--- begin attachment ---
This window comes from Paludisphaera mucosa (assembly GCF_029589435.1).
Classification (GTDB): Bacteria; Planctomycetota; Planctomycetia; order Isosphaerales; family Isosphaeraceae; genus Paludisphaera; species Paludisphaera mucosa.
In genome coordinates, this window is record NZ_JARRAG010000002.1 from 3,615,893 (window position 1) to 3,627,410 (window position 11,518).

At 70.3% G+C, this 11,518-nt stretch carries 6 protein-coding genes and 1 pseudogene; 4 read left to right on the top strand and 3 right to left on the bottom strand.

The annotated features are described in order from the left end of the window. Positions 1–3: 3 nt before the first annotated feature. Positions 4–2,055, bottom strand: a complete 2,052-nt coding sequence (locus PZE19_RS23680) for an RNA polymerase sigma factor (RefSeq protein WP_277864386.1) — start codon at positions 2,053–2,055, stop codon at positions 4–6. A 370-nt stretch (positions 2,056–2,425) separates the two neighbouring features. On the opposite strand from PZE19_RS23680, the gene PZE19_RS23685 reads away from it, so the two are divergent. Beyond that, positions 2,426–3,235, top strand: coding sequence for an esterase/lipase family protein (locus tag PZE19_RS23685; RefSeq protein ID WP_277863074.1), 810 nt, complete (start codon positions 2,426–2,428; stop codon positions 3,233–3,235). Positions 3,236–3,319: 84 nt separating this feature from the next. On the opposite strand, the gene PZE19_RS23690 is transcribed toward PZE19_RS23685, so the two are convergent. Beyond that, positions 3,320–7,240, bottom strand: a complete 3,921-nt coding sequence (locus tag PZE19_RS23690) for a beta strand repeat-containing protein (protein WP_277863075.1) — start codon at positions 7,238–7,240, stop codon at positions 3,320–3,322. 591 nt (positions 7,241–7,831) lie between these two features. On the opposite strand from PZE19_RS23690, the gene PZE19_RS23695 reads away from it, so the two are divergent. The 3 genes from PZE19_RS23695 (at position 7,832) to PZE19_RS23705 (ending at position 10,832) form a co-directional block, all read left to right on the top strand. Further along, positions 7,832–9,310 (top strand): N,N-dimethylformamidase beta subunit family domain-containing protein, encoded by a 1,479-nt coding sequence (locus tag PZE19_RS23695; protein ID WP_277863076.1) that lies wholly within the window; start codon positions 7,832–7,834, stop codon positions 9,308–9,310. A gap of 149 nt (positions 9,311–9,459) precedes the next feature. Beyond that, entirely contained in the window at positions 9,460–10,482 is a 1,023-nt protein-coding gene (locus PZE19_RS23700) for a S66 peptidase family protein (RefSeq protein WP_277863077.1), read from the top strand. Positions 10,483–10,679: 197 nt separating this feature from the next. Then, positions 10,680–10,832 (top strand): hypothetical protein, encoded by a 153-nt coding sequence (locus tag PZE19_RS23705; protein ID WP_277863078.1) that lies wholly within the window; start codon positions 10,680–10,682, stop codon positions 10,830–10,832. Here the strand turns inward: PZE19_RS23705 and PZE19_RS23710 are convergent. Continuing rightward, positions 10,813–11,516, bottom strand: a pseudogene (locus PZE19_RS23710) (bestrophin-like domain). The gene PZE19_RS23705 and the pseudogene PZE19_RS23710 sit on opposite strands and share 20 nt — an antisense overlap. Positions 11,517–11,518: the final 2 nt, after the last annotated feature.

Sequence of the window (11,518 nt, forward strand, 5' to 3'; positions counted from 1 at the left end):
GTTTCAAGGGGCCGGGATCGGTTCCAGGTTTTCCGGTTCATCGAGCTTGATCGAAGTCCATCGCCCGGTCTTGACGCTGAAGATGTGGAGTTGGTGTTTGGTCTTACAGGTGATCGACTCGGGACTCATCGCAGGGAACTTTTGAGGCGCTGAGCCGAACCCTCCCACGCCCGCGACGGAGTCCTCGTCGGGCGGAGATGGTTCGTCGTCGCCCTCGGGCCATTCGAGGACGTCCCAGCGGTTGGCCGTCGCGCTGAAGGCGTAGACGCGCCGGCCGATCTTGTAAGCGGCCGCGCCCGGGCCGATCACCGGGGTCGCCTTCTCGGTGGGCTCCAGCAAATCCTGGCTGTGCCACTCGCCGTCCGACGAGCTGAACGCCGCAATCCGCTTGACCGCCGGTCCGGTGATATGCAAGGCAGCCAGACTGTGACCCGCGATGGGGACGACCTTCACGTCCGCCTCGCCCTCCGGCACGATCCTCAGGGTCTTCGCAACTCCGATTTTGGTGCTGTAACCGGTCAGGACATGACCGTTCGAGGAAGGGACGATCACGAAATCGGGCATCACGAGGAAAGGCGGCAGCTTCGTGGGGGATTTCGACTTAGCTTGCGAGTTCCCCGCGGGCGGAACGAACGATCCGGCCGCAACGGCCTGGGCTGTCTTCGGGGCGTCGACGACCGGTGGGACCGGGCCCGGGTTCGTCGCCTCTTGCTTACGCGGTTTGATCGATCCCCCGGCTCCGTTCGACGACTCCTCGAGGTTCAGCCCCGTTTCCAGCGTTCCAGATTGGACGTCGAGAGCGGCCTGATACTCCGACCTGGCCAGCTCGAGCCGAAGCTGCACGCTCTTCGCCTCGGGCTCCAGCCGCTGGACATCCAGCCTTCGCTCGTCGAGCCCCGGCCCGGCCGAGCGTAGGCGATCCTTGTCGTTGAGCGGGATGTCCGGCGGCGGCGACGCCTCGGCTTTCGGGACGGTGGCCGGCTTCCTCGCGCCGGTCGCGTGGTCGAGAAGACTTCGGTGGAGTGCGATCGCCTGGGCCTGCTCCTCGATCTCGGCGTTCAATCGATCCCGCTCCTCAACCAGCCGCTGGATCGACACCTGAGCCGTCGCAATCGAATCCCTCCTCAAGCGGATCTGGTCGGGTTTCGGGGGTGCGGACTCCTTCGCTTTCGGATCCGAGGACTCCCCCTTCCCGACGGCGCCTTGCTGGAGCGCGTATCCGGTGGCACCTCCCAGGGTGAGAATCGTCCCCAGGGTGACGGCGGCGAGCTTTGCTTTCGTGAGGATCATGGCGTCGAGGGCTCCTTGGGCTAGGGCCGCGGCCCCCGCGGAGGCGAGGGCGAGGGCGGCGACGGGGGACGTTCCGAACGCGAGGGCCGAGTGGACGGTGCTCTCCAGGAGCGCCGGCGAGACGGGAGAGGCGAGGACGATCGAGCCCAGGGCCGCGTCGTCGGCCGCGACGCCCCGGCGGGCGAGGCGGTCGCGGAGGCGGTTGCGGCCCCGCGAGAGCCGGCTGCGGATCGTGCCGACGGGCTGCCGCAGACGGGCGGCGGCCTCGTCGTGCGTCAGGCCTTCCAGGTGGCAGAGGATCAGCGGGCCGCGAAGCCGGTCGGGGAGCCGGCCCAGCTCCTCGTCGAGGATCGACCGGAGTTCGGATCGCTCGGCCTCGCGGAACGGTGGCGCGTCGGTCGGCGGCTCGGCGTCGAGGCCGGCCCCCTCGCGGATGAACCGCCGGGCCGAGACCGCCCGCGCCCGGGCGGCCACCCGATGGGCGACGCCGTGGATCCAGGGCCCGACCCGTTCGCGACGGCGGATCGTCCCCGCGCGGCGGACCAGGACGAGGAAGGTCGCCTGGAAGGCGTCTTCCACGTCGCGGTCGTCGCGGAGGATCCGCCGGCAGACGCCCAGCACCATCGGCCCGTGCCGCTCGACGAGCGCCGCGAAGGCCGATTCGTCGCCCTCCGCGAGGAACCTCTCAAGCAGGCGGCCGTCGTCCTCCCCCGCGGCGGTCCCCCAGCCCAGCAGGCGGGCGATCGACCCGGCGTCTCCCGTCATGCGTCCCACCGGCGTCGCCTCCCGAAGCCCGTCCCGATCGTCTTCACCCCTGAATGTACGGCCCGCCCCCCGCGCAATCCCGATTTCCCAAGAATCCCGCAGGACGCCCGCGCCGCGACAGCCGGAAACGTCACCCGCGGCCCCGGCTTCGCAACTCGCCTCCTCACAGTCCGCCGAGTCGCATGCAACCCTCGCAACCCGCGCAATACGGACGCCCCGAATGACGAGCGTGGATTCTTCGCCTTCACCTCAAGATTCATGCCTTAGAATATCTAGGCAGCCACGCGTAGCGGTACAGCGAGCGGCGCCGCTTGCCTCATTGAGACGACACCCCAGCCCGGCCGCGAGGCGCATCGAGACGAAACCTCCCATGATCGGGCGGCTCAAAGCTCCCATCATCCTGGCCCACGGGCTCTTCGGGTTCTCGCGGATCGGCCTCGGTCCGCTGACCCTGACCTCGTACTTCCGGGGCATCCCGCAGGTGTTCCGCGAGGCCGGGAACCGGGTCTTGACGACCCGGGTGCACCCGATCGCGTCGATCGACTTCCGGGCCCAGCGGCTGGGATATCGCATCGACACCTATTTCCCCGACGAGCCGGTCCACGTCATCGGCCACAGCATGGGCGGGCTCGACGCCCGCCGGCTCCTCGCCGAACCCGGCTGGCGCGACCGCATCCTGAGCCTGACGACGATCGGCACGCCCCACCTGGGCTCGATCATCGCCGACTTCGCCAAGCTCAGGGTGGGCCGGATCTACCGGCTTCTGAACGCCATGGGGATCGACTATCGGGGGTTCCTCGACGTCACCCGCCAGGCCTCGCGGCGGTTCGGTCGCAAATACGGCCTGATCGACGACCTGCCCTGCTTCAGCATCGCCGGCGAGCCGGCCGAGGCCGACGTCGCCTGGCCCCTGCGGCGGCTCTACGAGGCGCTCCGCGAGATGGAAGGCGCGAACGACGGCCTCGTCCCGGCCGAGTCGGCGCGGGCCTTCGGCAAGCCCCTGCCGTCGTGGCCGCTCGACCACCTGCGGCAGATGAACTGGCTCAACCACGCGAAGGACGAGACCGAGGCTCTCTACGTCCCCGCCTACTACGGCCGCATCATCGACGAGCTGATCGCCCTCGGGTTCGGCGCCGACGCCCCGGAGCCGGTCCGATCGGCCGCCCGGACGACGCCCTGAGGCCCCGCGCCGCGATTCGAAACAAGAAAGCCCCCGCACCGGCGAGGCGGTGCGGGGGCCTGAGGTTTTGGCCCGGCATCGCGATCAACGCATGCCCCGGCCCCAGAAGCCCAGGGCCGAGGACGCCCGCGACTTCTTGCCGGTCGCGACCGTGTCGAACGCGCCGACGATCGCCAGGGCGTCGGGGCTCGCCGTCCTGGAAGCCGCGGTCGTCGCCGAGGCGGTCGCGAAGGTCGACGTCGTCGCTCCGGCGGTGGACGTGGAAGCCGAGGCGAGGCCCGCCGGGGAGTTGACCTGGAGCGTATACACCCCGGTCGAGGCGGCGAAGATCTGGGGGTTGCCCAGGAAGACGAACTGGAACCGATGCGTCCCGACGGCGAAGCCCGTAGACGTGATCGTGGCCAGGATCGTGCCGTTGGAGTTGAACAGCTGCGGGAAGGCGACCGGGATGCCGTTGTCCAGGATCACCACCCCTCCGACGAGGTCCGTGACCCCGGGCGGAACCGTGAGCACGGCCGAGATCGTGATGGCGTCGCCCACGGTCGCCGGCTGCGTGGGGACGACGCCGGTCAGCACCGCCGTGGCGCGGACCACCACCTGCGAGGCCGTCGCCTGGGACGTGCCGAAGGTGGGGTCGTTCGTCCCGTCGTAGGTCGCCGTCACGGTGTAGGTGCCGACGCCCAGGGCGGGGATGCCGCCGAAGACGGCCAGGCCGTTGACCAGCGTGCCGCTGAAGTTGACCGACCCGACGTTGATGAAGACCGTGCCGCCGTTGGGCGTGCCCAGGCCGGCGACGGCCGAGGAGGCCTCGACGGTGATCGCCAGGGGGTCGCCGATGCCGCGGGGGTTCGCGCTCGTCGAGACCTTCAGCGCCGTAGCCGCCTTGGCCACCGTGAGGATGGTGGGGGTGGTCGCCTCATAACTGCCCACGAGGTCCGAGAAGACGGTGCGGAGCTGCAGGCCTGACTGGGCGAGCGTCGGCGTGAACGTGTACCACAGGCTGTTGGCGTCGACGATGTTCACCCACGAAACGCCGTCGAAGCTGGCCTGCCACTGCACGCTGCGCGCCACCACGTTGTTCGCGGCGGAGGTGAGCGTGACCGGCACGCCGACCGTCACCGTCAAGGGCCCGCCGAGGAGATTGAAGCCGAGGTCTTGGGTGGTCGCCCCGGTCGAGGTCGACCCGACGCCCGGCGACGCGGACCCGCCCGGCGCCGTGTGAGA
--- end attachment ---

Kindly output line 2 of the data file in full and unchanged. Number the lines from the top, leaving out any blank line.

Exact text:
Classification (GTDB): Bacteria; Planctomycetota; Planctomycetia; order Isosphaerales; family Isosphaeraceae; genus Paludisphaera; species Paludisphaera mucosa.